Origins of blind football

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The blind football (“cécifoot” in french) is a Paralympic discipline, it is the adaptation of soccer for visually impaired people. In France, the French Federation of disabled sports is responsible for the management of licensed athletes and competitions.

Players compete in teams of five (four visually impaired players and one goalkeeper) and play in two distinct categories according to their level of visual impairment:

  • B1 category (Blind 1) : for blind or visually impaired players. All players in this category will be placed on an equal situation by playing with an opaque eyeshade and blackout eye patches. The goalkeeper is sighted.
  • B2/B3 category (Blind 2 / Blind 3) : for visually impaired players only. The goalkeeper can be sighted or visually impaired. As for the players, their visual acuity of the best eye, after correction, must not exceed 1/10 (tolerance at the national level up to 2/10) or exceed 20° of visual field. For more details, a player classified B2 has a maximum visual acuity of 1/20 and a maximum visual field of 5°. A B3 player has a visual acuity between 1/20 and 1/10 and a visual field between 5° and 20°.
France vs China, London 2012 Paralympic Games
Picture credit : Flickr Handisport, G Picout, France Paralympique, All rights reserved

At the national and international level, this classification is determined by a accredited ophthalmologist after an official examination which may be definitive or to be re-evaluated according to medical findings.
NB : only category B1 is represented at the Paralympic Games, every four years.

Origins of blind football

It seems difficult to have an exact date when this adaptation of football for the visually impaired first appeared. According to the International Paralympic Committee, it seems that as early as the 1920s in Spain, young players were already playing soccer in the playgrounds of special schools for blind children.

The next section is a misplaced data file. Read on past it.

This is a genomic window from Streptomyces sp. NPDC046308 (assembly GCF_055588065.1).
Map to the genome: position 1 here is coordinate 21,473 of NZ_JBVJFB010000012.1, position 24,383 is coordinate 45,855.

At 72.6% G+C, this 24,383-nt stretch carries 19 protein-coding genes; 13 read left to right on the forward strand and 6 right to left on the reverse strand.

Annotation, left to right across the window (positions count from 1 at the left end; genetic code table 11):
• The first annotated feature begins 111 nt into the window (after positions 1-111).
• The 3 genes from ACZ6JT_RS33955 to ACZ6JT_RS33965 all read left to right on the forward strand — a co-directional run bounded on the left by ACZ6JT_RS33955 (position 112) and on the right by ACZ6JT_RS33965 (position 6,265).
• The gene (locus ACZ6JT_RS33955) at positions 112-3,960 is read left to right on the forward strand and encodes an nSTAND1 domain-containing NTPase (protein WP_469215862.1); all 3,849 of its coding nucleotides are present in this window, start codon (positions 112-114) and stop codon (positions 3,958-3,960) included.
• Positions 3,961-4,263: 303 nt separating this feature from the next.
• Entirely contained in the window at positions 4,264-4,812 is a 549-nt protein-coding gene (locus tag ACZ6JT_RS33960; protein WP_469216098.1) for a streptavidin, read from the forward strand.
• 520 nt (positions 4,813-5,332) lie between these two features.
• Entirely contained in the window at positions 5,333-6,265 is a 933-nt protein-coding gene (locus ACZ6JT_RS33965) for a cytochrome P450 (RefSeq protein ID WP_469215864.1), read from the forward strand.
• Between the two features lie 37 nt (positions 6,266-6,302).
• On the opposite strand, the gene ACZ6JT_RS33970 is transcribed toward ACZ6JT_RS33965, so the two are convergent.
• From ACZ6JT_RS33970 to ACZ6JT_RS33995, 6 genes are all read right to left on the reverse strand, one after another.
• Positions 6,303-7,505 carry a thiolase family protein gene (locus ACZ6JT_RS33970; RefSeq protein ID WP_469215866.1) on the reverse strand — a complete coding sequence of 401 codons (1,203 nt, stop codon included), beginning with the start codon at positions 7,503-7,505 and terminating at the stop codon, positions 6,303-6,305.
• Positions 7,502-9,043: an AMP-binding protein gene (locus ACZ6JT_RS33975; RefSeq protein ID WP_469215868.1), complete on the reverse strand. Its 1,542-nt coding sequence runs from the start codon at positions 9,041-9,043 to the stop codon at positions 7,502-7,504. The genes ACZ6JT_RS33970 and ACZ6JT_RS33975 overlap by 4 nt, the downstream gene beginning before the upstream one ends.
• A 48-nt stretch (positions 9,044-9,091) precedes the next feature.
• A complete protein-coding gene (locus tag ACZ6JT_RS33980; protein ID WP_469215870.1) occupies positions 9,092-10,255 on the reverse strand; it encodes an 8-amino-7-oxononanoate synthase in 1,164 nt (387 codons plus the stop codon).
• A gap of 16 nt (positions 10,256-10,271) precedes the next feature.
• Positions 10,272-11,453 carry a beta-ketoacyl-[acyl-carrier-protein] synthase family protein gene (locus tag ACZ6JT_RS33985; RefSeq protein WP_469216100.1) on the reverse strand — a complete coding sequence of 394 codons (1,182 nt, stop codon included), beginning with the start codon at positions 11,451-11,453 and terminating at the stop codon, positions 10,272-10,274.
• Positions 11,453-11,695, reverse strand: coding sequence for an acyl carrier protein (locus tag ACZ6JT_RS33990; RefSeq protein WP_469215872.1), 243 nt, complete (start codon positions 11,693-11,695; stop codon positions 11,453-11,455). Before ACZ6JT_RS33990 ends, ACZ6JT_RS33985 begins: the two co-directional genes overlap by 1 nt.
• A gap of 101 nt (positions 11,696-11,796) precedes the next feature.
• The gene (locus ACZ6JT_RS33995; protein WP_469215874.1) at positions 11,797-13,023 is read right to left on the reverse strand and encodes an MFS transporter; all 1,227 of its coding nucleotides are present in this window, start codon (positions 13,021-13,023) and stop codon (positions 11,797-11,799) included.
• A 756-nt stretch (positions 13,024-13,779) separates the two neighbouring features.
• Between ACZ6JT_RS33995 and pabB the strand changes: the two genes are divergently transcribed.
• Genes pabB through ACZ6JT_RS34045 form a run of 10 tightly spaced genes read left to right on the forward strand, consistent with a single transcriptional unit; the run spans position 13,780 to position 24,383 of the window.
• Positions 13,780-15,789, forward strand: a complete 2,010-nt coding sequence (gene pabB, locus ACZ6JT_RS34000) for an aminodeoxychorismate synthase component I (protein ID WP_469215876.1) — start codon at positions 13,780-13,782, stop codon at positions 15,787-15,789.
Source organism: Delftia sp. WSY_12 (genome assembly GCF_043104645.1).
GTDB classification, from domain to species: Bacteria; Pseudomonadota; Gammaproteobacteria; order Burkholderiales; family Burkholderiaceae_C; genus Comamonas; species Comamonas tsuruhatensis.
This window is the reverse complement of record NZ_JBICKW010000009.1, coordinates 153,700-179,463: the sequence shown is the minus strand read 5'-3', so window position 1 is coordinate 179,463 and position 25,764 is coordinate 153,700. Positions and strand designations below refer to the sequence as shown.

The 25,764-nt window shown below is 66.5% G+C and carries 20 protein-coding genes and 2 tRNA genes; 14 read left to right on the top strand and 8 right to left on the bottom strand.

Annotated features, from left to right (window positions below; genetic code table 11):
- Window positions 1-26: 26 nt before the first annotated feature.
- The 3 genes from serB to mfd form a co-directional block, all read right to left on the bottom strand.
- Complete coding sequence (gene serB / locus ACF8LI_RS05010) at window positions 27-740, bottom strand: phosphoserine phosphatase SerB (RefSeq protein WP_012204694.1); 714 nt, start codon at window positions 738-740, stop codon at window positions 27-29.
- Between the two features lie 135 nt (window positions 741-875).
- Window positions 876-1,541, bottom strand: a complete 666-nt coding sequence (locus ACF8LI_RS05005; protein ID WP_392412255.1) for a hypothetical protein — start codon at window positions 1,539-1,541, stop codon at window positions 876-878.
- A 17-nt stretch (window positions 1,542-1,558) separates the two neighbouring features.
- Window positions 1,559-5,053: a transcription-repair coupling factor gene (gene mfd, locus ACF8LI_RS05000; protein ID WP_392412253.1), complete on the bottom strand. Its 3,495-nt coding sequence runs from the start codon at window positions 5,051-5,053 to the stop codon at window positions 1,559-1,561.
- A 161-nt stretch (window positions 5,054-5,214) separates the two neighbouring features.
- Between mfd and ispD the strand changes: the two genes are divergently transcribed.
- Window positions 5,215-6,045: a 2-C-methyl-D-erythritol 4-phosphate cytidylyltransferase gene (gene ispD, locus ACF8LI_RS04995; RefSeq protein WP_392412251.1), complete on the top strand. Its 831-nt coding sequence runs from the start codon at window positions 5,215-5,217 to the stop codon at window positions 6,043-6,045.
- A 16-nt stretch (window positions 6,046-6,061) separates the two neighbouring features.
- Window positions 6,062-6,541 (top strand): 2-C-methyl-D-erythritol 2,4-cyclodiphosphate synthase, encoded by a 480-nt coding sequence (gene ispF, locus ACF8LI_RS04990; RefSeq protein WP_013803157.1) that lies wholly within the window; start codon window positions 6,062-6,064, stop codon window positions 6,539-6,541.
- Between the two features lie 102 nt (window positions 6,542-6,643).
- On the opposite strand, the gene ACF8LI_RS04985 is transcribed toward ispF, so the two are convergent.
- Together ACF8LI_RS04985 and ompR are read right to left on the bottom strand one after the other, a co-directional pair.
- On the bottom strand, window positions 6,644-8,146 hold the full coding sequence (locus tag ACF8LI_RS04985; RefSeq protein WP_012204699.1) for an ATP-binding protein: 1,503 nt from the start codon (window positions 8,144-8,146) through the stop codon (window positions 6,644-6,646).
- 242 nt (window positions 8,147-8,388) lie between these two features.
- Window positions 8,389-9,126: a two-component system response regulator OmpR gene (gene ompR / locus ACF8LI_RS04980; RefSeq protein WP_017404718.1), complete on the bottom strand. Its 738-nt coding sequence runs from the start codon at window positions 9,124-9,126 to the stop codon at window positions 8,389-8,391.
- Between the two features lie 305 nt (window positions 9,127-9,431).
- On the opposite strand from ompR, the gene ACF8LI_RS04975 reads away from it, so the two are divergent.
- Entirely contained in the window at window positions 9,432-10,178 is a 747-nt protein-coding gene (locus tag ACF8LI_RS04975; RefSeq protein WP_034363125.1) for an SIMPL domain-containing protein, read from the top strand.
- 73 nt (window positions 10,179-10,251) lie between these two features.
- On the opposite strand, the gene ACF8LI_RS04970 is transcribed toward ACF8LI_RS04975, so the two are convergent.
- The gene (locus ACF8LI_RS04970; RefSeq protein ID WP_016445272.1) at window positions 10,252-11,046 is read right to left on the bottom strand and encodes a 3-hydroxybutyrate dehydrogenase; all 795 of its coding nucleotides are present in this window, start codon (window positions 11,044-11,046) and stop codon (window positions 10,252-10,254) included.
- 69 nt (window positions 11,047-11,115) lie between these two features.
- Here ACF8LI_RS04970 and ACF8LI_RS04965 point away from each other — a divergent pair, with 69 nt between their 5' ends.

The real formalization of the sport came in Brazil in the 1960s. The South American country introduced the basic rules and the “five against five” format, which is still used today. However, it was not until 1974 that the first national championship was organized in Brazil. Little by little, other countries followed and developed the discipline, notably Spain.

The arrival of blind football in France

It was in 1987 that blind football arrived in France under the impulse of Mr. Julien Zéléla. He created the “Association Sportive Cécifoot Saint-Mandé” (“Blind Football Sport Association of Saint-Mandé“) which marked the beginning of the structuring of this sport in our country. This historic club, located not far from Paris in the Val de Marne, is still active and has one of the most complete records of success at the national level.

The very first French blind football Championship officially started at the end of 1998 while the first French Cup took place in 2000. These events are now held every year.

The international recognition

In 1996, the International Blind Sports Association (IBSA) officially recognized blind football as a sport. The main purpose of this step was to federate all the different practices of this sport, which can vary from one country to another, by instituting common rules, valid throughout the world.
This was a first step towards a mandatory harmonization for future international meetings.

The following year, in 1997, IBSA organized the first European Blind Football Championship in Barcelona, Spain, and the first American Championship in Asuncion, Paraguay.

The events accelerated again with the first ever world championship of blind football in Brazil in 1998. The host country won the inaugural event. For many years, Brazil dominated the field, winning most of the titles of “world champion”, sometimes losing out to its main rival, Argentina.